Are you a super-responder?

A

Barts-MS rose-tinted-odometer: ★★

For every DMT there are patients who respond and there are those who don’t respond. Trying to predict who will be a responder and non-responder is not possible upfront. This is why we talk in averages, i.e. what happens to populations of patients and extrapolate backwards to the individual. If only we have individualised or personalised prediction tools. 

The study below shows a cohort of glatiramer acetate super-responders who are doing as well a group of patients on fingolimod when it comes to the end-organ, i.e. losing brain volume loss. Could you imagine a world when we didn’t have to gamble with time and we could select the treatment that will do the job we want it to in terms of protecting your brain for when you get older? 

In my talk at the MSVirtual2020 meeting this year I try and communicate these concepts using an actuarial approach. Is it understandable? As it is your brain what have you done? 

<iframe width="560" height="315" src="https://www.youtube.com/embed/owhRLn3XwCs" frameborder="0" allow="accelerometer; autoplay; clipboard-write; encrypted-media; gyroscope; picture-in-picture" allowfullscreen></iframe>

Honce et al. Brain Atrophy Rates for Stable Multiple Sclerosis Patients on Long-Term Fingolimod versus Glatiramer Acetate. Frontiers in Neurology 2020 Sep 23;11:1045. 

Background: Clinically stable multiple sclerosis (MS) patients on long-term therapy often have negligible acute inflammation on MRI. Brain atrophy may provide insight into subclinical disease progression in such populations. Objective: This study aims to compare brain atrophy for age- and gender-matched MS patients treated for >2 years with fingolimod (FTY) or glatiramer acetate (GA), examining brain volume, cognition, and patient-reported outcomes (PROs). 

Methods: Stable relapsing-MS patients, age 18-60, on FTY or GA for >2 years were followed up for 2 years. MRI brain and lesion volumes, cognitive measures, and PROs were collected at baseline and annually. 

Results: Forty-four FTY and forty-three GA patients completed baseline and year 2 visits. No differences in age, gender, or education were observed. Median EDSS was 2.0GA and 2.5FTY (p = 0.22). Treatment duration was longer for GA, 6.50GA vs. 3.73FTY years (p < 0.001). Baseline geometric mean T2LV were different, GA = 1,009.29 cm3 vs. FTY = 2,404.67 cm3 (p = 0.0071). Baseline brain volumes were similar, GA = 1,508 cm3 vs. FTY = 1,489 cm3 (p = 0.2381). Annualized atrophy rates, adjusted for baseline and at mean baseline value, were GA = -0.2775% vs. FTY = -0.2967% (p = 0.7979). No differences in cognitive measures or PROs were observed. 

Conclusions: Stable MS patients on long-term treatment with FTY and GA have similar brain volume loss rates. Differences in baseline disease severity may suggest patients with more aggressive disease treated with FTY may achieve similar brain volume loss rates as patients with milder baseline disease on GA.

CoI: multiple

Twitter: @gavinGiovannoni           Medium: @gavin_24211

About the author

Prof G

Professor of Neurology, Barts & The London. MS & Preventive Neurology thinker, blogger, runner, vegetable gardener, husband, father, cook and wine & food lover.

8 comments

  • Can we assume that someone who responds well to a DMT will have good response if they switch to another DMT whose mode of action has similarities (e.g. fingolimod and natalizumab)?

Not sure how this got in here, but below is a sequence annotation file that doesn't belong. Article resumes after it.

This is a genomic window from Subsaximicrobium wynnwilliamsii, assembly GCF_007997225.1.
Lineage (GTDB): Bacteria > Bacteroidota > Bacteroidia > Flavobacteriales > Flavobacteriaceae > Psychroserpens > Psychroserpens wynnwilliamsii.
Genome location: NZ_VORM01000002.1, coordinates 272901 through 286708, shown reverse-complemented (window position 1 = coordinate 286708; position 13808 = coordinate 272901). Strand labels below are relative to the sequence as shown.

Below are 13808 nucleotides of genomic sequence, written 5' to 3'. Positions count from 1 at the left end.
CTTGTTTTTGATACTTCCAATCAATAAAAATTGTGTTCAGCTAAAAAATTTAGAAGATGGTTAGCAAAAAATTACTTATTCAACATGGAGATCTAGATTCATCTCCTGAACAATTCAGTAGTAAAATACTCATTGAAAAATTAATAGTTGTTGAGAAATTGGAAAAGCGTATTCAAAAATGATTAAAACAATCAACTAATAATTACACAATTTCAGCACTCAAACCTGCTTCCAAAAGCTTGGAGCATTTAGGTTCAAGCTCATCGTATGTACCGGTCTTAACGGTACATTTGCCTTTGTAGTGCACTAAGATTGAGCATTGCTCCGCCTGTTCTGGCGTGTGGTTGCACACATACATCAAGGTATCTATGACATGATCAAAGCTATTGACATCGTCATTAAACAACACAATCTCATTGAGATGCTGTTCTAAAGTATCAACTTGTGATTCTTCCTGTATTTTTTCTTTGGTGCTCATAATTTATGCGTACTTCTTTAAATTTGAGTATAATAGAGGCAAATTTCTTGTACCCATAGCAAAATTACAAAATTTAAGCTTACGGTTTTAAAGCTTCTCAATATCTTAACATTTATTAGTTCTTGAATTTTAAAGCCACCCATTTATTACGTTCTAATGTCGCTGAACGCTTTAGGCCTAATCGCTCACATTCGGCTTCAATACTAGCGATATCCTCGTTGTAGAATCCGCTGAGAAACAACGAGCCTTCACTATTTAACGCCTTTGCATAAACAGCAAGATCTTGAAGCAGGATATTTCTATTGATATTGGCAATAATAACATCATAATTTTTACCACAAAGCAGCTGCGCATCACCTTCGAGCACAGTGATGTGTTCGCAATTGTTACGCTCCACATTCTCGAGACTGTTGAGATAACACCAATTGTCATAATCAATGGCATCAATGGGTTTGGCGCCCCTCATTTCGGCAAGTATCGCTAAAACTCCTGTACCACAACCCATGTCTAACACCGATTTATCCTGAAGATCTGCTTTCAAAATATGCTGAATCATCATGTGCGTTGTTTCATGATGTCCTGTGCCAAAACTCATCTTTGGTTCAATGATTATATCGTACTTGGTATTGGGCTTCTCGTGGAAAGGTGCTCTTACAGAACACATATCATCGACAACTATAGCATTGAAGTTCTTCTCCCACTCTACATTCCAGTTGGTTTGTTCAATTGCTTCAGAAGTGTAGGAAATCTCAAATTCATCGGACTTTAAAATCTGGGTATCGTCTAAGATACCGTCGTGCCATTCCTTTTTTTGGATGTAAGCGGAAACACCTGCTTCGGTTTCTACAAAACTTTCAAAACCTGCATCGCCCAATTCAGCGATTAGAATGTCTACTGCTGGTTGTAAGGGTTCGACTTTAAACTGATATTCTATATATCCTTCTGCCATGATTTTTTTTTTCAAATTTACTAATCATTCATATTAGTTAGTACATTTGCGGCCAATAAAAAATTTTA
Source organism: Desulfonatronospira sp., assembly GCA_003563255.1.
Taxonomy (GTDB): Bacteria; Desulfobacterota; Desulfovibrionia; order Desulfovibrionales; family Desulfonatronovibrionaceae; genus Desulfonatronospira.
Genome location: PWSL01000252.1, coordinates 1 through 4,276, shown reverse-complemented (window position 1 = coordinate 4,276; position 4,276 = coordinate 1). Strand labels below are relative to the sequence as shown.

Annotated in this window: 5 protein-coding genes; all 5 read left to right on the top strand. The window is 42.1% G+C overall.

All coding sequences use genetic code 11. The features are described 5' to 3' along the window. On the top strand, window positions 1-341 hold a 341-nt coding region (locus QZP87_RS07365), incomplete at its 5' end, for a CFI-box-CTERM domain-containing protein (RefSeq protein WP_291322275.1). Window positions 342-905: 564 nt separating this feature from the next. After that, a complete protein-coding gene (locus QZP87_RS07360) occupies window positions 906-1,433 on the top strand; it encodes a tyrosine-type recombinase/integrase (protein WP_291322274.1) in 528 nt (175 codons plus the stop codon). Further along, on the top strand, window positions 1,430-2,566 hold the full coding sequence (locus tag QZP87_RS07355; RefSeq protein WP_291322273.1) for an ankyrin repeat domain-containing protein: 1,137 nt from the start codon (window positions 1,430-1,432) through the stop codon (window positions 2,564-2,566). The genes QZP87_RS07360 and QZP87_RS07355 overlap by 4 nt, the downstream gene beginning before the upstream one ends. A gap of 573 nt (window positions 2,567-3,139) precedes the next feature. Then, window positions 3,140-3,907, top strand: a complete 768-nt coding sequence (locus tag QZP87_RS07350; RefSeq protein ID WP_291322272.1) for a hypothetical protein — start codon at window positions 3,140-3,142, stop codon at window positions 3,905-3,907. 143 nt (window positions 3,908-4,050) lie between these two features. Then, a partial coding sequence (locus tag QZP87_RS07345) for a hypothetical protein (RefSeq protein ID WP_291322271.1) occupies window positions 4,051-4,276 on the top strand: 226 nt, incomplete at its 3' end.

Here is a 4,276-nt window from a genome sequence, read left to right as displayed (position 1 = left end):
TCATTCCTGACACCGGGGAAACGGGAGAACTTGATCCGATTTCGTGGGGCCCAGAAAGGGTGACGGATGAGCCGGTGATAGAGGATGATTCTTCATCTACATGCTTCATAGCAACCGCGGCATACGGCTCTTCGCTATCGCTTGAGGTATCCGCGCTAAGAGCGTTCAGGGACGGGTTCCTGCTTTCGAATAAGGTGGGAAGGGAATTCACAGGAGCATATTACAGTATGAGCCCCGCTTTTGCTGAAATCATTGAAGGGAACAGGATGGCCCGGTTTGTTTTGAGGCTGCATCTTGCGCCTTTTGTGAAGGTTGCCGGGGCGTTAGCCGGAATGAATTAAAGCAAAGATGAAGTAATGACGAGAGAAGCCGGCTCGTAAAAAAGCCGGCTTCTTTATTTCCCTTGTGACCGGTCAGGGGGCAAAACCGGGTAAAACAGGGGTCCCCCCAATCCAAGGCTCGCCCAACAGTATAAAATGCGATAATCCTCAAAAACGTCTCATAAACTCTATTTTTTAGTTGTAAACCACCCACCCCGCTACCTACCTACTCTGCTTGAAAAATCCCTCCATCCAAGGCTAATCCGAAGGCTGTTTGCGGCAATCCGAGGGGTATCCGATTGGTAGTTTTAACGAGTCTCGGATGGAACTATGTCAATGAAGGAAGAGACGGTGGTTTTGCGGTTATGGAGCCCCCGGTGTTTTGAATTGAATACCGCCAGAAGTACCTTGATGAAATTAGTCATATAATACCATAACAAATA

• Not necessarily; response to one DMT may necessarily predict response to another DMT. There a potentially a large number of personal factors that can impact on the mode of action of DMTs, for example neutralising anti-drug antibodies or variants in the genome that makes someone less responsible to the DMT.

  • In an earlier post you mentioned that a group in the USA has received funding for a clinical trial using HAART. Where can we access this trial on clinical trial.gov or what are the names of the researchers ?

  • A major concern for me with dmt’s is the level of monitoring and derisking that my hospital would employ. How much of it is down to individual artistic flair, is there a minimum requirement and how close is that to what you describe in the video?

  • How do we differentiate between super-responders to first line dmts from people with non-aggressive or mild disease? E.g. I had two relapses in more than 10 years without being on DMTs, I suspect that taking a first line dmt would have changed little in terms of progression (maybe I would have avoided the third relapse, who knows). But I would have been probably identified as super responder.
    How many patients on GA are actually super responders with respect to all patients treated with GA?

    Why someone with ADA should be classified as non responder to a therapy? It seems a dangerous definition to me. If one does not respond to rituximab because of ADA it is possible that will respond to Ofatumumab or ocrelizumab or others anti CD20.

    • How standard in UK is measuring annualized brain volume loss? My MRI reports at large US hospital do not quantify, just note area and that its not equivalent to age. My neuro says measurement method is not standardized. What exactly is a measurement of “geometric mean T2LV” and why is it not universally used?

      • It is not routinely in clinical practice. There are still problems with too much variability in individual patients for the measurement to be used in routine clinical practice.

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